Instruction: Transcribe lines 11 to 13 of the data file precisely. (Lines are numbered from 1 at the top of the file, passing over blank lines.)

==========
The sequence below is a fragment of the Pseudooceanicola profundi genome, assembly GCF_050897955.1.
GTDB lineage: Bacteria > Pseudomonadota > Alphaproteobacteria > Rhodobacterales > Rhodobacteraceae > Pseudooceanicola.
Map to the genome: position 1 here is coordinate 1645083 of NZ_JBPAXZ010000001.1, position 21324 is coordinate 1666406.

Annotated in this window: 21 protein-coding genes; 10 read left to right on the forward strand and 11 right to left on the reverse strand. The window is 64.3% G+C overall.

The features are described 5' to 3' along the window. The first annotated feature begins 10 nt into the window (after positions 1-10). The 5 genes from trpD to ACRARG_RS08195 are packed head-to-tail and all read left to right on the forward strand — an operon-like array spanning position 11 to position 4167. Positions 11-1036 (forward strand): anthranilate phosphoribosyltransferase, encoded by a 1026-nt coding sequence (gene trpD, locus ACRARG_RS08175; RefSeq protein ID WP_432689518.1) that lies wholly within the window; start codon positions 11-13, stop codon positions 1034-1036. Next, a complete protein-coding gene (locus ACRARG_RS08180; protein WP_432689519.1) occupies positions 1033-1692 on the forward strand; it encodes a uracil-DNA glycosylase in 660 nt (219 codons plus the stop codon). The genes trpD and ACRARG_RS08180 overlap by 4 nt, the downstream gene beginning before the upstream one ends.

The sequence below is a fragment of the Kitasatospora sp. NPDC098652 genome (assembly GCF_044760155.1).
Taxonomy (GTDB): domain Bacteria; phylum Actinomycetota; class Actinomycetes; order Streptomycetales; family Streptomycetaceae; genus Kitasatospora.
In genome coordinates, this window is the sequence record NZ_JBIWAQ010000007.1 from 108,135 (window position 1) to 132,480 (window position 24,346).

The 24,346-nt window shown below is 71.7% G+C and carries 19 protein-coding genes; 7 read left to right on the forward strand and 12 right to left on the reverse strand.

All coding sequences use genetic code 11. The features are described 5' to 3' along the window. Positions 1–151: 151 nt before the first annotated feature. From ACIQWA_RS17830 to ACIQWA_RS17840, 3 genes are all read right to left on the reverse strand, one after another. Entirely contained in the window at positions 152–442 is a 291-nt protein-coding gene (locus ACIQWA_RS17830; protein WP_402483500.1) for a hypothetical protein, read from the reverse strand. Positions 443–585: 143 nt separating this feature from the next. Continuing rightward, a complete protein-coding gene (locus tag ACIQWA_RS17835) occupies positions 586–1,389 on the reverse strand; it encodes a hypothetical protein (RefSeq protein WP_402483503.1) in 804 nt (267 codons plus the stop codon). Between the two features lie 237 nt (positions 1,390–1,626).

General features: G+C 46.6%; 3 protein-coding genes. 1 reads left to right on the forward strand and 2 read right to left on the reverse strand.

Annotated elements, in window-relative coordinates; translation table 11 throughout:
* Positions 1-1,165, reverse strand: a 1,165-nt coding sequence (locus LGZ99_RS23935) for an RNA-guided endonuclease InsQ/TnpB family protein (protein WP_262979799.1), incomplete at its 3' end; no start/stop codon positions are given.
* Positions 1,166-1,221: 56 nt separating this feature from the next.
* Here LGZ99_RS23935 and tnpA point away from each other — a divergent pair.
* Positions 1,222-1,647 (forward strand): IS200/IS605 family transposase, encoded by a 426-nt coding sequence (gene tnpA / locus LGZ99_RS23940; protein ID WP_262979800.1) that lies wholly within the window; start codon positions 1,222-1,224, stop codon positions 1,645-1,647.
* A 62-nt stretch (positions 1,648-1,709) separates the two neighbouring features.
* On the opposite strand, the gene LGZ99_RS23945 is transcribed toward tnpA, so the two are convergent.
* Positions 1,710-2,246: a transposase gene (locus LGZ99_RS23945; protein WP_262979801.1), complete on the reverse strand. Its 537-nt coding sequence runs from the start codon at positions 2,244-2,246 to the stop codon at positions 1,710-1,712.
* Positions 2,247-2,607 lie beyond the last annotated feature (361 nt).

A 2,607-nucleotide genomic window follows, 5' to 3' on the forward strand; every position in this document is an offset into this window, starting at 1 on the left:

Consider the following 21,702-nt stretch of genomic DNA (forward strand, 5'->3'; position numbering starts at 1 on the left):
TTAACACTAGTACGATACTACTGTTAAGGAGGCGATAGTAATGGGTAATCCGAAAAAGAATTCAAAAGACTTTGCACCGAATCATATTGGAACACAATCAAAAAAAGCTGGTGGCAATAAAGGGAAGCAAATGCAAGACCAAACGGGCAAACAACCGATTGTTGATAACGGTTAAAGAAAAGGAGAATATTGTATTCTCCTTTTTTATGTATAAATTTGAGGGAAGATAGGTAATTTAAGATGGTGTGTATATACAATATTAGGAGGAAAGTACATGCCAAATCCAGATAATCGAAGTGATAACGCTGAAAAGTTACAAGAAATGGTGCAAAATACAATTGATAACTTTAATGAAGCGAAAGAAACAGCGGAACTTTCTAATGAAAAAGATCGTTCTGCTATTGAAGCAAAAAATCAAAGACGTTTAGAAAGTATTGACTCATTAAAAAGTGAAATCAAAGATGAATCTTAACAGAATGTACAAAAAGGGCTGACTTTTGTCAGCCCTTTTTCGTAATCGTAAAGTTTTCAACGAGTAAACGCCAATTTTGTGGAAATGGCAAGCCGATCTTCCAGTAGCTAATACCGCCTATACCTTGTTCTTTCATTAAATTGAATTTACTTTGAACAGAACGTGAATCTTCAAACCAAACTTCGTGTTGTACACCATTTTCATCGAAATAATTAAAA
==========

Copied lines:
General features: G+C 46.6%; 3 protein-coding genes. 1 reads left to right on the forward strand and 2 read right to left on the reverse strand.

Annotated elements, in window-relative coordinates; translation table 11 throughout:
* Positions 1-1,165, reverse strand: a 1,165-nt coding sequence (locus LGZ99_RS23935) for an RNA-guided endonuclease InsQ/TnpB family protein (protein WP_262979799.1), incomplete at its 3' end; no start/stop codon positions are given.